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Review: Evergreen Tidings from the Baumgartners by Gretchen Anthony


A formidable matriarch learns the hard way that no family is perfect in this witty, sparkling debut novel

Dearest loved ones, far and near—evergreen tidings from the Baumgartners!

Violet Baumgartner has opened her annual holiday letter the same way for the past three decades. And this year she’s going to throw her husband, Ed, a truly perfect retirement party, one worthy of memorializing in her upcoming letter. But the event becomes a disaster when, in front of two hundred guests, Violet learns her daughter Cerise has been keeping a shocking secret from her, shattering Violet’s carefully constructed world.

In an epic battle of wills, Violet goes to increasing lengths to wrest back control of her family, infuriating Cerise and snaring their family and friends in a very un-Midwestern, un-Baumgartner gyre of dramatics. And there will be no explaining away the consequences in this year’s Baumgartner holiday letter…

Full of humor, emotion and surprises at every turn, Evergreen Tidings from the Baumgartners brings to life a remarkable cast of quirky, deeply human characters who must learn to adapt to the unconventional, or else risk losing one another. This is the story of a family falling to pieces—and the unexpected way they put it all back together.


Where do I start with this book. Oh goodness, the family drama. So glad Violet isn’t my mother. Violet Baumgartner, the matriarch and control freak of the family, seems to want to control everyone and everything. Every year she writes these letters meant to be given to family and friends to share updates about the family for the year. Anticipating this year’s upcoming letter, her husband Ed is retiring from his job which she is more than excited for him to have this moment all to himself. When a huge secret get dropped at the party, Violet’s perfect world gets shattered sending her on a journey that leads to many consequences but unexpected resolutions.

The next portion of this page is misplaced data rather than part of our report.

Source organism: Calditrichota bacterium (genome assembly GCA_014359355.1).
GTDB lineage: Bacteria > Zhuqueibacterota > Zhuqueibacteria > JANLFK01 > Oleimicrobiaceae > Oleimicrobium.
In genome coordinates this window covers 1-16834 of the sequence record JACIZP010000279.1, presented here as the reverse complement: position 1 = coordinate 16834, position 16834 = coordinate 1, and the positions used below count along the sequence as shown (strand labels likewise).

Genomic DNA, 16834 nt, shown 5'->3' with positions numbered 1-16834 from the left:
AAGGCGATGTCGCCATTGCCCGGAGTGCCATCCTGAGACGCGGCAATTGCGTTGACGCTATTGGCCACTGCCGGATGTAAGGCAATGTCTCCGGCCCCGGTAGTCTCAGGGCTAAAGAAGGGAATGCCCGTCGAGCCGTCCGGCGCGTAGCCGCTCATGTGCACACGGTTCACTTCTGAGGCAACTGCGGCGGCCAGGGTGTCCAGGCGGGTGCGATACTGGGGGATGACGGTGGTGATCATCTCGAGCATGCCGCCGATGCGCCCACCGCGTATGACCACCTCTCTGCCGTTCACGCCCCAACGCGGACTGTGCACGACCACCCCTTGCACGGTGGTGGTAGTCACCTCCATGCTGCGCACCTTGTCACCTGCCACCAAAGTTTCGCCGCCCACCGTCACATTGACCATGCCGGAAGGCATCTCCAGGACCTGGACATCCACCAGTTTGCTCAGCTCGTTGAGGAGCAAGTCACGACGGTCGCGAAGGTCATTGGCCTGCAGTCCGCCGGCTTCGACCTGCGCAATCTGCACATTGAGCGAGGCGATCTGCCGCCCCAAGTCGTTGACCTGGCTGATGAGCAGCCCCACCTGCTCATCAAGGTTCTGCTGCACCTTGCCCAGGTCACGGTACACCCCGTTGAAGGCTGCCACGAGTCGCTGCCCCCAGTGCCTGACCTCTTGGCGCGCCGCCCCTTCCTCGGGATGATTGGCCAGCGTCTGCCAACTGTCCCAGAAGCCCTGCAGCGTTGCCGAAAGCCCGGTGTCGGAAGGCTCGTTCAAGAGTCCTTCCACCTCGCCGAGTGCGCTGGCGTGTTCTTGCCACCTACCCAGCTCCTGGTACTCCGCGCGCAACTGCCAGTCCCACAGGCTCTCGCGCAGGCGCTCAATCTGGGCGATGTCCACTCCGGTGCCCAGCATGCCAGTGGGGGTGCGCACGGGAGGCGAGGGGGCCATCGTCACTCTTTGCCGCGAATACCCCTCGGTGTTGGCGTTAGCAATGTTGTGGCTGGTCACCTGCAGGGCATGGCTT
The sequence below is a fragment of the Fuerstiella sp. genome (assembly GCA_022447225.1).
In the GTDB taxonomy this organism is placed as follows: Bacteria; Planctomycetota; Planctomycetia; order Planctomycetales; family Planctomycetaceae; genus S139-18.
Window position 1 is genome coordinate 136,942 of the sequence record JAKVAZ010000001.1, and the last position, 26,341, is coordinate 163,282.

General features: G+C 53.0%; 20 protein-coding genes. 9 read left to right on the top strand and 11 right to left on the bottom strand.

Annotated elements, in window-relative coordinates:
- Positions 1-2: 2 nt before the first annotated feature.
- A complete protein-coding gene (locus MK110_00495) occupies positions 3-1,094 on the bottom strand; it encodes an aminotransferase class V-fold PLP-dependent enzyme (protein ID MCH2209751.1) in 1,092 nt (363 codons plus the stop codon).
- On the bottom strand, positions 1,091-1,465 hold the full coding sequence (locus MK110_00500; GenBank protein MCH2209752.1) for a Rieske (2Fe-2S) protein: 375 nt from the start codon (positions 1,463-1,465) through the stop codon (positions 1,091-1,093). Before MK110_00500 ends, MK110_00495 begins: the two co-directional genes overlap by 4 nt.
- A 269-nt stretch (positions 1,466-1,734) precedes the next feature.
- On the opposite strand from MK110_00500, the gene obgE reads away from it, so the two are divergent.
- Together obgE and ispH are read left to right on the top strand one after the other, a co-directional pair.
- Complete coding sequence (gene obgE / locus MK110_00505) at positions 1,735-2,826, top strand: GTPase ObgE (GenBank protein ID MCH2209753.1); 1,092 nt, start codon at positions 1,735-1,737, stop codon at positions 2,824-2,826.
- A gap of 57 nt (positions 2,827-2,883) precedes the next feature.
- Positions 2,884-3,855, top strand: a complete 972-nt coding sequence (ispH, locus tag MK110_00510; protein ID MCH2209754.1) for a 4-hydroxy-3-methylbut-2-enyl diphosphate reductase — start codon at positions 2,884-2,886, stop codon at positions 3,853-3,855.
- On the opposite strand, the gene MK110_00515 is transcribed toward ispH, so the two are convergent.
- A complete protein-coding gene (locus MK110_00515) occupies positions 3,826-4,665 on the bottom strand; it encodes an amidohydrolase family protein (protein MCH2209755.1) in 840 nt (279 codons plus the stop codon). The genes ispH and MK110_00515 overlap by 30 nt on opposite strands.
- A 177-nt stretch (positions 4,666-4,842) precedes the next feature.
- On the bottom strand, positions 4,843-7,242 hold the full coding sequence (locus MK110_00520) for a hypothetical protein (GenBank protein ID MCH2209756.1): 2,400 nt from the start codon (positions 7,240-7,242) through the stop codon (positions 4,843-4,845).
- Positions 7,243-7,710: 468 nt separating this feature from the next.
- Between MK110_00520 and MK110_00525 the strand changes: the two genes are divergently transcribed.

This was an interesting one to read before the holidays. I’m on the fence about a few things with the book. When I first started the book, once the first holiday letter started, I set myself up with some expectations for what I anticipated the book to go like but then we were introduced to Violet. I found myself slightly irritated throughout the book by her controlling personality. It took away from my experience with the book but despite my irritation with her, once the book got going, it turned out to be a nice read. The characters and their moments throughout were funny but I don’t think I’d want to be a part of any of the families in the book. Such drama made an interesting read but had some life lesson takeways were nice to see and the characters evolve through their dysfunction. Overall, the holiday letters, the familial relationships, the secrets and full circle moments give the reader a glimpse into characters that found the an unconventional way to the meaning of family.

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